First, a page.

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Installing a Limbsaver 10403 on a Benelli M4 Collapsible Stock


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Finally an easier solution for adding a Limbsaver to the Benelli M4 is available. This is significantly easier and requires fewer parts in the past assemblies of the 10111 model that required the Noveske adapter plate that is no longer sold.

For this assembly we'll be using the Limbsaver 10403. This model has a raised lip on the inside of the buttpad that helps center the pad on the stock.

First step is to remove the collapsible stock from your shotgun. You will then need to remove the factory buttpad by using a philips screw driver and inserting it in to the two small holes on the factory buttpad. Use a little oil or spit on the driver to help push it in. Push the driver in firmly as you unscrew the fasteners. Pull the buttpad away from the stock as you unscrew it. The screws will remain captive inside of the buttpad.

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Not the large hole roughly in the center of the stock. This is where the receiver extension passes thru the stock and in to the buttpad when the stock is in the fully collapsed position.

 

The next step is to fit your buttpad to the stock. I had to purchase screws from the hardware store to make this buttpad work for this application. I used M4 machine screws, 0.7 thread pitch, 16mm in length. You will need two of them. The ones I bought use a 2.5mm allen head driver. Press the screws in to the Limbsaver buttpad through the two holes in the rubber. Use your driver to press since it will have to push past the rubber. They will snap in to place once seated. You'll see the threads sticking out of the bottom of the buttpad. Screw the buttpad on to the stock.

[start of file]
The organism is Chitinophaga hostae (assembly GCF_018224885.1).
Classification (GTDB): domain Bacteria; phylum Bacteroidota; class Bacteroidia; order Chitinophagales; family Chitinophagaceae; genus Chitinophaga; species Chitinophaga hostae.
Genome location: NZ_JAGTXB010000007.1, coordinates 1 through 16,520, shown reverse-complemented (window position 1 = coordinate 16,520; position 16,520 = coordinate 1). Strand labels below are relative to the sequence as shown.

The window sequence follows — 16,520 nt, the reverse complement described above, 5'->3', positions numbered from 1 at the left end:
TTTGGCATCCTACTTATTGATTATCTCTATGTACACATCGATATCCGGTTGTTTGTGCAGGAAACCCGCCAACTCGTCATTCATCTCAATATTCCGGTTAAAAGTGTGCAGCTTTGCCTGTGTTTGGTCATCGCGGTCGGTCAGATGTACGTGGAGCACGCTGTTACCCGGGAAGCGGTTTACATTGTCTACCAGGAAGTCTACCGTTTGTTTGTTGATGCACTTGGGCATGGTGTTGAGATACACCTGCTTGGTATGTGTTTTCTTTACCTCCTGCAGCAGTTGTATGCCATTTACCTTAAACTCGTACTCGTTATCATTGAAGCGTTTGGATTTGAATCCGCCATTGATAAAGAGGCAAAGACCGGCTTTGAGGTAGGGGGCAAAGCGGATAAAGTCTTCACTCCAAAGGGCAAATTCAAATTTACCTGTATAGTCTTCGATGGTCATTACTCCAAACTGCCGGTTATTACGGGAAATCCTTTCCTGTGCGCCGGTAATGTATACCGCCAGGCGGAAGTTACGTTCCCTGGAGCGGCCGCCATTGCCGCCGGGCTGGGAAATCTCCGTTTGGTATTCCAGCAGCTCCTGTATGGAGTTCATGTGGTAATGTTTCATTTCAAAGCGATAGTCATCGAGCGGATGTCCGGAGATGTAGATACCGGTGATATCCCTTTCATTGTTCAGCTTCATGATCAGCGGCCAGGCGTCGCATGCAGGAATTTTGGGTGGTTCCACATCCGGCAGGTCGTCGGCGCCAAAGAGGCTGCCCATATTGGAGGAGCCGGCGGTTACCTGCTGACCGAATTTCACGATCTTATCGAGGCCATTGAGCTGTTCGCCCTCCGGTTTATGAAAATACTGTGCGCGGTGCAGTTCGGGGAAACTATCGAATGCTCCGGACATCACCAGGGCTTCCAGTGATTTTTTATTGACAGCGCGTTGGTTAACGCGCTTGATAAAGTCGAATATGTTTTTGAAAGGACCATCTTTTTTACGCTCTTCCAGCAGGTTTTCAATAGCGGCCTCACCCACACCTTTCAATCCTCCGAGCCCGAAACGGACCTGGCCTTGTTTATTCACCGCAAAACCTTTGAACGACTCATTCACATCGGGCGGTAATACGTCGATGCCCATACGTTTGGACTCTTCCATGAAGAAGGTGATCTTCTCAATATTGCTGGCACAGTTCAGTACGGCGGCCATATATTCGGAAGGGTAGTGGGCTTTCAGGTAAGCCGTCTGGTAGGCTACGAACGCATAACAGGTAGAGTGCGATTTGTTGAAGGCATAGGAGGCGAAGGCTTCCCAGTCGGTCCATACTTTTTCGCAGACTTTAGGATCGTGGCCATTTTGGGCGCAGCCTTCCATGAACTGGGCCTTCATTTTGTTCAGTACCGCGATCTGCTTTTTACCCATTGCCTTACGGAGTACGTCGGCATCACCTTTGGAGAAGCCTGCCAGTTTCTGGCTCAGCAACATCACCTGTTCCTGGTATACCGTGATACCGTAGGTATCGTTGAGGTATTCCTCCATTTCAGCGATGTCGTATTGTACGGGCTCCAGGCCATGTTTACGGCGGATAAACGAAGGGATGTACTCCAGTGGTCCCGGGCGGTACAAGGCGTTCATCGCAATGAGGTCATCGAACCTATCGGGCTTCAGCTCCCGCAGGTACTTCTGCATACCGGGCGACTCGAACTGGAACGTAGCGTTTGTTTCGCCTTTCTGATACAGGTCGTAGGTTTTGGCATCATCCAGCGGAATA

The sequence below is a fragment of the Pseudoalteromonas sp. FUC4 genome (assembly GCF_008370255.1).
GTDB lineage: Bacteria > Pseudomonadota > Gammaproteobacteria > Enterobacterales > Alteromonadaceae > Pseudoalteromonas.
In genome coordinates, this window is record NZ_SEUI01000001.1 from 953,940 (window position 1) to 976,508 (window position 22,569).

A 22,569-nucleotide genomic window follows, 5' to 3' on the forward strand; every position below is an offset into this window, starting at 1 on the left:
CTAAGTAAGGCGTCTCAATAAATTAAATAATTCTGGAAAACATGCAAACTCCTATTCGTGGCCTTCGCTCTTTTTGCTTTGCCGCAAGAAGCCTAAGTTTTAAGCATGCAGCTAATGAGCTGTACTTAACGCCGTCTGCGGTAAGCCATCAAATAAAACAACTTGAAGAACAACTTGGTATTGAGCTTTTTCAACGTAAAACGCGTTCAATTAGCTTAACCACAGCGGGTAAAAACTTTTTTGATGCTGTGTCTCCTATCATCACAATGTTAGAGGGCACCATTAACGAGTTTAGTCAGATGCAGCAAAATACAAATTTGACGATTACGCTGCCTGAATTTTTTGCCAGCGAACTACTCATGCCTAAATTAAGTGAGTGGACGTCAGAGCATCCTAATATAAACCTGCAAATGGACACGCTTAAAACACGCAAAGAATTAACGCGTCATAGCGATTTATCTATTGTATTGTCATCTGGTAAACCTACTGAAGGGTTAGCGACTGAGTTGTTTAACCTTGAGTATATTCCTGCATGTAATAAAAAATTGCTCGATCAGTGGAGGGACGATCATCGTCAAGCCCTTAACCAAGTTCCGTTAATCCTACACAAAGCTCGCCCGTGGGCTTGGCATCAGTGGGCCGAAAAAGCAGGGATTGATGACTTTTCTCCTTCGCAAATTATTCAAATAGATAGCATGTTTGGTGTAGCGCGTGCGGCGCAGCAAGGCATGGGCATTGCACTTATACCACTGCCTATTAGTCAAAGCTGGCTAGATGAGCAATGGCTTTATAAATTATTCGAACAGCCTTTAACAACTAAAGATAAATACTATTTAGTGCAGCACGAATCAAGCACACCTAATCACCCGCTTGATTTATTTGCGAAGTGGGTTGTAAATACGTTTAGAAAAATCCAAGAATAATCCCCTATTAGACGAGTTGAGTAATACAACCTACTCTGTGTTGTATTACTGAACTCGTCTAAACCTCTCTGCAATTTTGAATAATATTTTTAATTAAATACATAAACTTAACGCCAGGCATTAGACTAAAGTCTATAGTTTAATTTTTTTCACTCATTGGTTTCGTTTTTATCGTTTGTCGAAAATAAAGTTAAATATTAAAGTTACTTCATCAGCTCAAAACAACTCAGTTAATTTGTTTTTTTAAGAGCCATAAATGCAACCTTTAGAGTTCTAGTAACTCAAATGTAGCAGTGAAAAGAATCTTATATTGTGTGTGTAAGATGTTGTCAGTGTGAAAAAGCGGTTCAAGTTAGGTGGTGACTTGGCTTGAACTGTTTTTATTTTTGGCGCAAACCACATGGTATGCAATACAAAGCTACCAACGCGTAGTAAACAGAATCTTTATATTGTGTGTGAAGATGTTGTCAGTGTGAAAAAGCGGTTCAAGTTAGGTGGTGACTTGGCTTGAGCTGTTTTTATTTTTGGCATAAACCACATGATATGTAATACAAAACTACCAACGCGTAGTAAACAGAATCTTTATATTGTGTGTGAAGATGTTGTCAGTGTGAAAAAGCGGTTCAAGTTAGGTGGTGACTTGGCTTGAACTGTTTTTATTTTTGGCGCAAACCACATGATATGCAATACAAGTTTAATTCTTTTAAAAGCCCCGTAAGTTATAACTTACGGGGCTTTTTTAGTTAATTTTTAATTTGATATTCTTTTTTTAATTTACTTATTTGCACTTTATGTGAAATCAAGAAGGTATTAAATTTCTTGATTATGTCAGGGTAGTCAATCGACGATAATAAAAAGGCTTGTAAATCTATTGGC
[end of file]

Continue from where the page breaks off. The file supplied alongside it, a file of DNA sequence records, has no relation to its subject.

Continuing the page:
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Note the two holes top and bottom for accessing the screws.

Now we need to make a hole in the plastic base of the buttpad for the receiver extension to pass in to. Now that you have the pad attached to the stock, you'll want to get a Sharpie marker with the cap off and drop it down the hole of the collapsible stock where the receiver extension goes. I use a silver one since it makes it easier to see the marks. I shake the stock around a little to get the marker to give me a witness mark as to where I am going to drill.

Now remove the buttpad from the stock and check your witness marks. You should have something like this.